"wisconsin gop reminds unions that collective bargaining is a privilege, not a right," brooksbayne tweeted.
Here's some more reaction to Wednesday's vote:
"Nothing says democracy like voting with no notice, preventing the public from observing, and locking the doors of the capitol" – mirerony.
"Still waiting for @BarackObama to stand the picket line as promised. This is class warfare of the worst kind." – ericming5
"Tonight #WI GOP showed their true aim: undermining workers' rights. I continue to stand in solidarity with #wiunion." - NancyPelosi
"Hey, Governor KOCH! Some of your shareholders, err, constituents aren't too happy right now. That's bad business." - mariannesp
"This is EXACTLY why we need collective bargaining. Would you trust these legislators to determine your working conditions?" - shankerblog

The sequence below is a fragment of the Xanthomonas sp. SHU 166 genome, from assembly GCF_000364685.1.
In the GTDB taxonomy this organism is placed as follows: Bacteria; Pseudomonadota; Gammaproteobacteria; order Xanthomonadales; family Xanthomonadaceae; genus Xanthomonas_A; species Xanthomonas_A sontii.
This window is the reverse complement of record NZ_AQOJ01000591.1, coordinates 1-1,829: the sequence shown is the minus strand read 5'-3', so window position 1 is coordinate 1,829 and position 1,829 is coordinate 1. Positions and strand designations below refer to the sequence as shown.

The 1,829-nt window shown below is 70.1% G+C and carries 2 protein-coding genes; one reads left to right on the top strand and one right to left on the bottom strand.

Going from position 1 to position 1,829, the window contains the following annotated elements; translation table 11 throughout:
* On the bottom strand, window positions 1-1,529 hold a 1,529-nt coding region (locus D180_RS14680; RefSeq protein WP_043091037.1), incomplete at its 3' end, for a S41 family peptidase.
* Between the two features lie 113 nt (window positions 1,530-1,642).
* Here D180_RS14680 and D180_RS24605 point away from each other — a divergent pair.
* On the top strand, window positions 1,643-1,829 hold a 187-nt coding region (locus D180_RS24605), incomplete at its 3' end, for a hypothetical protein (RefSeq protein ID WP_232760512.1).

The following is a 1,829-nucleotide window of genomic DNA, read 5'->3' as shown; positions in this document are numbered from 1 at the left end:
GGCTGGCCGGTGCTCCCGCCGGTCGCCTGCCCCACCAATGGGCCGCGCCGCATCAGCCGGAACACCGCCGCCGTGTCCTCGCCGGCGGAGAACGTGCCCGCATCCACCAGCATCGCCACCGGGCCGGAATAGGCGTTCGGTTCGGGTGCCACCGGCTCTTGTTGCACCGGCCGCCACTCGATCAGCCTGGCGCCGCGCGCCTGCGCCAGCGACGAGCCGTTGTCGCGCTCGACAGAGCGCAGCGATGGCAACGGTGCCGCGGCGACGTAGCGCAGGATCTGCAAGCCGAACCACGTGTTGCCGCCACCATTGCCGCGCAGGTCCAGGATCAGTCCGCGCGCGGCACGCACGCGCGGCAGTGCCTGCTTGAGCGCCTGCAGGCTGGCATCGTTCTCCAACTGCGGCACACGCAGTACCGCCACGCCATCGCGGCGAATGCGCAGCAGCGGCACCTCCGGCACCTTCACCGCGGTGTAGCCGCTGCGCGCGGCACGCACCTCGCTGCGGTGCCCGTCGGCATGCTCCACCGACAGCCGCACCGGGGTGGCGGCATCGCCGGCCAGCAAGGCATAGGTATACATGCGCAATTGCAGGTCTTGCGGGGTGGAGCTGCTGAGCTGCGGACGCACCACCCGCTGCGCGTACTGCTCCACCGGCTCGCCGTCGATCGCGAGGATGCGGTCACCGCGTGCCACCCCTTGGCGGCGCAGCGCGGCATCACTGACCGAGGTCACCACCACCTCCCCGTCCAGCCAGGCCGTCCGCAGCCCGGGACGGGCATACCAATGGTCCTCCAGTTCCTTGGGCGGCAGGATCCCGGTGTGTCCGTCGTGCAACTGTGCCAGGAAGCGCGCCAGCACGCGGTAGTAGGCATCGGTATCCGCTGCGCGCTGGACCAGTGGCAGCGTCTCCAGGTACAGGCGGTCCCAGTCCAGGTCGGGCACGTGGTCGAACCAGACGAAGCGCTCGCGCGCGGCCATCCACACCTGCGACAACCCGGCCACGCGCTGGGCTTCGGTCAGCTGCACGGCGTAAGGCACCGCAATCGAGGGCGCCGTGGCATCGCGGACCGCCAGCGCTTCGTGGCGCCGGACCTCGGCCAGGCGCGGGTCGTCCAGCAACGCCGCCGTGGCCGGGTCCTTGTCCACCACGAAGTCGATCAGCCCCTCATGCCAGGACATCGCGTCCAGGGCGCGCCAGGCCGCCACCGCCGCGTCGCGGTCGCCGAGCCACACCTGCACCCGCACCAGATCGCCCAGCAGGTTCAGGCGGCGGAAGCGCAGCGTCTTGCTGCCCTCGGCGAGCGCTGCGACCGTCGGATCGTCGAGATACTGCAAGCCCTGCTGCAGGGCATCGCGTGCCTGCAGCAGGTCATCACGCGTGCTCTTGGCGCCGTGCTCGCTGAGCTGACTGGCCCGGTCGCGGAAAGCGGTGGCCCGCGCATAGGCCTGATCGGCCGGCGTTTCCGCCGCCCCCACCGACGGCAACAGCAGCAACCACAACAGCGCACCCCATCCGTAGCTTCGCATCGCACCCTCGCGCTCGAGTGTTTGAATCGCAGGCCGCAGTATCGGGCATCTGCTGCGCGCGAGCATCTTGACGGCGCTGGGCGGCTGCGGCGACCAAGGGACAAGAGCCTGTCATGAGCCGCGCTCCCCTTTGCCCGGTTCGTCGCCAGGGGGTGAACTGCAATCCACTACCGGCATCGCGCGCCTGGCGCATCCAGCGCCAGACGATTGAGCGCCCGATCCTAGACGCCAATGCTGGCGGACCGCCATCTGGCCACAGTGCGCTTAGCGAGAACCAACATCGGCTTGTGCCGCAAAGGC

"Repubs freaked out abt czars, but claim rt 2 dissolve towns. wht planet did I wake up on? Planet Plutocrat?" – XicanaMama
"Furious beyond belief. What happens now? This can not be abided & will not be forgotten. It has only just begun." – HarryWaisbren
"Has anyone else noticed that the state of #Wisconsin looks like a clenched fist?" – Red_Ben89
"Apparently Gov. Walker is giving up democracy for Lent." – blissfulfun
"Since there don't appear to be any rules/laws in WI government now, let's skip the 1 year rule and recall Walker's ass right now." – AnnieRauh
"Hey, things happen. RT @TeresaKopec: I guess the Kochs got their money's worth. And the middle class just got kicked in the teeth." – umarsattar